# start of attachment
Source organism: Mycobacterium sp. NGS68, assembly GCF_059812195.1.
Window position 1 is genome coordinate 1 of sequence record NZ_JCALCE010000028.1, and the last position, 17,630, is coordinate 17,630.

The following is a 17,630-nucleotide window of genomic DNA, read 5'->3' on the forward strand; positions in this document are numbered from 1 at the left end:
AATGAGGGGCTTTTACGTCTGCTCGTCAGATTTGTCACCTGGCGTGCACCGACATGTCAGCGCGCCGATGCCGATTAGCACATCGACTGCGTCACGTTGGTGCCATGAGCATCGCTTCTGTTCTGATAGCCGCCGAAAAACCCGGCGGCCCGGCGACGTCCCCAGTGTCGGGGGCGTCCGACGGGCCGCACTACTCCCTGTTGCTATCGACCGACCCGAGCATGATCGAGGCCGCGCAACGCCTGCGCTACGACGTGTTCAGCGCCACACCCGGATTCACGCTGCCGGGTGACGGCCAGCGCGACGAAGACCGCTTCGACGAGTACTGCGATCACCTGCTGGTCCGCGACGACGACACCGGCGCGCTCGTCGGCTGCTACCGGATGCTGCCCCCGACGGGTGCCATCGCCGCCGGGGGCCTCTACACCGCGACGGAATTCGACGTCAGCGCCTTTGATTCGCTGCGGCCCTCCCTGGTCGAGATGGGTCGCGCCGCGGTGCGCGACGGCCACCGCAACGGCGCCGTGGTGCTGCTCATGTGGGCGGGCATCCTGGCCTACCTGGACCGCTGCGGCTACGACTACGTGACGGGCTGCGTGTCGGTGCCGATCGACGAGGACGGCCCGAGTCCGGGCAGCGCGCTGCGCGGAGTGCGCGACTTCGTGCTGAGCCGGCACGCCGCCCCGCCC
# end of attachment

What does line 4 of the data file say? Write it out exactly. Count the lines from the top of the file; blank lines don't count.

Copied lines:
AATGAGGGGCTTTTACGTCTGCTCGTCAGATTTGTCACCTGGCGTGCACCGACATGTCAGCGCGCCGATGCCGATTAGCACATCGACTGCGTCACGTTGGTGCCATGAGCATCGCTTCTGTTCTGATAGCCGCCGAAAAACCCGGCGGCCCGGCGACGTCCCCAGTGTCGGGGGCGTCCGACGGGCCGCACTACTCCCTGTTGCTATCGACCGACCCGAGCATGATCGAGGCCGCGCAACGCCTGCGCTACGACGTGTTCAGCGCCACACCCGGATTCACGCTGCCGGGTGACGGCCAGCGCGACGAAGACCGCTTCGACGAGTACTGCGATCACCTGCTGGTCCGCGACGACGACACCGGCGCGCTCGTCGGCTGCTACCGGATGCTGCCCCCGACGGGTGCCATCGCCGCCGGGGGCCTCTACACCGCGACGGAATTCGACGTCAGCGCCTTTGATTCGCTGCGGCCCTCCCTGGTCGAGATGGGTCGCGCCGCGGTGCGCGACGGCCACCGCAACGGCGCCGTGGTGCTGCTCATGTGGGCGGGCATCCTGGCCTACCTGGACCGCTGCGGCTACGACTACGTGACGGGCTGCGTGTCGGTGCCGATCGACGAGGACGGCCCGAGTCCGGGCAGCGCGCTGCGCGGAGTGCGCGACTTCGTGCTGAGCCGGCACGCCGCCCCGCCC